Is this the same continuity as the live action films? It’s hard to tell. Laurence Fishburne narrates the introduction, giving the backstory of the turtles and doing his best to cram all the necessary exposition into only a few minutes. 3,000 years ago, an immortal king (Patrick Stewart) inadvertently cursed his brother-in-arms to become stone statues and unleashed thirteen monsters from another dimension. Present day, Leonardo resides in Central America, protecting the innocent and thought to be a ghost. April O’Neil (Sarah Michelle Gellar) has given up journalism and now acquires ancient artifacts. Leonardo refuses to return to New York City until his spiritual journey sufficiently prepares him to assume the leadership role amongst his brothers.
Donatello works in technical support while Michelangelo entertains children at birthday parties. Raphael, who still has all those anger management issues, operates in secret as a vigilante known as “The Nightwatcher.” April is still romantically involved with Casey Jones (Chris Evans), who splits his time between assisting April and busting heads with Raphael. The immortal king is now called Winters and has April collecting the statues that were once his loyal comrades. Winters also hires Karai, daughter of The Shredder, and the Foot Clan to round up the monsters, who are all converging on New York City.
The plot seemed overly convoluted to me. Leonardo finally returns and Splinter (Mako) does his best to ease the dissention between Leonardo and Raphael, but without much success. Though they are forbidden to fight by Splinter, the turtles still get drawn into the battles between the Foot Clan and the monsters. These monsters were intended to be the basis for many legends like vampires, Bigfoot, the Loch Ness Monster, and even the Jersey Devil. This was all clarified on the DVD audio commentary. Kevin Smith voices a diner cook who witnesses the Jersey Devil inspired monster running amuck.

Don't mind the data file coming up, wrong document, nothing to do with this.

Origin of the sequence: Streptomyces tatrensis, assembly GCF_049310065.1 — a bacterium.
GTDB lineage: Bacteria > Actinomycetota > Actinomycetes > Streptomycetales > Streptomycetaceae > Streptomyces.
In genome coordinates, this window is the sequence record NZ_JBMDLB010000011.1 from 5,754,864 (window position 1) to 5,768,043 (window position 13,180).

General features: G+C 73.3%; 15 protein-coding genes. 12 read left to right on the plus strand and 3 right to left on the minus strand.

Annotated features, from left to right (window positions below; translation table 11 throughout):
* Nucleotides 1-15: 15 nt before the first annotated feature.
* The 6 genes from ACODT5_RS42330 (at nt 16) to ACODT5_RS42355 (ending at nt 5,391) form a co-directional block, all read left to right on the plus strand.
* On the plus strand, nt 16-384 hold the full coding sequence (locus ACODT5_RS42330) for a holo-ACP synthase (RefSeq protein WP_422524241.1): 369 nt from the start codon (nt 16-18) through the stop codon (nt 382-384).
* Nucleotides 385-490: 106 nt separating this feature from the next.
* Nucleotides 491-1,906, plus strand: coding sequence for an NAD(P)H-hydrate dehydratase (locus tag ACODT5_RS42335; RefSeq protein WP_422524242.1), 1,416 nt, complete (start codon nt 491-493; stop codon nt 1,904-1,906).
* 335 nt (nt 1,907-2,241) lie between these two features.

As per usual, Michelangelo and Donatello get shortchanged as Leonardo and Raphael bicker constantly. For once, the obligatory Raphael temper tantrum does not result him getting kidnapped. Instead, it is Leonardo who gets taken captive. The rest of the turtles, Splinter, April, and Casey storm Winter’s well protected tower for the climatic rumble with the reanimated stone statues, the monsters, and the Foot Clan. There were just too many antagonists in this movie. After the monsters are banished from our dimension, Winters is finally allowed to die, which he faces with optimism. Before Karai departs, she hints at the return of her father. A setup to a sequel that never actually materialized. Michelangelo is made to look like a fool again, having a sneezing fit after breathing in Winters’ glowing ashes. I guess that was suppose to be funny? The turtles are reunited and Raphael narrates the epilogue, not Laurence Fishburne.
My response to this CGI film was lukewarm. The story was crowded with antagonists, the animation was bleak, and I am personally tired of turtle stories focusing on nothing but Raphael’s anger issues. I felt like I was watching an 87 minute long video game cut scene. The next time the heroes in a half shell will appear on the silver screen, it will be a Michael Bay production, so we die hard turtle fans face the future with trepidation.
Posted on September 30, 2013, in TMNT and tagged April O'Neil, Casey Jones, Chris Evans, Donatello, Foot Clan, Karai, Kevin Smith, Laurence Fishburne, Leonardo, Mako, Michelangelo, Patrick Stewart, Raphael, Sarah Michelle Gellar, Splinter, Teenage Mutant Ninja Turtle, The Shredder, TMNT. Bookmark the permalink. Leave a comment.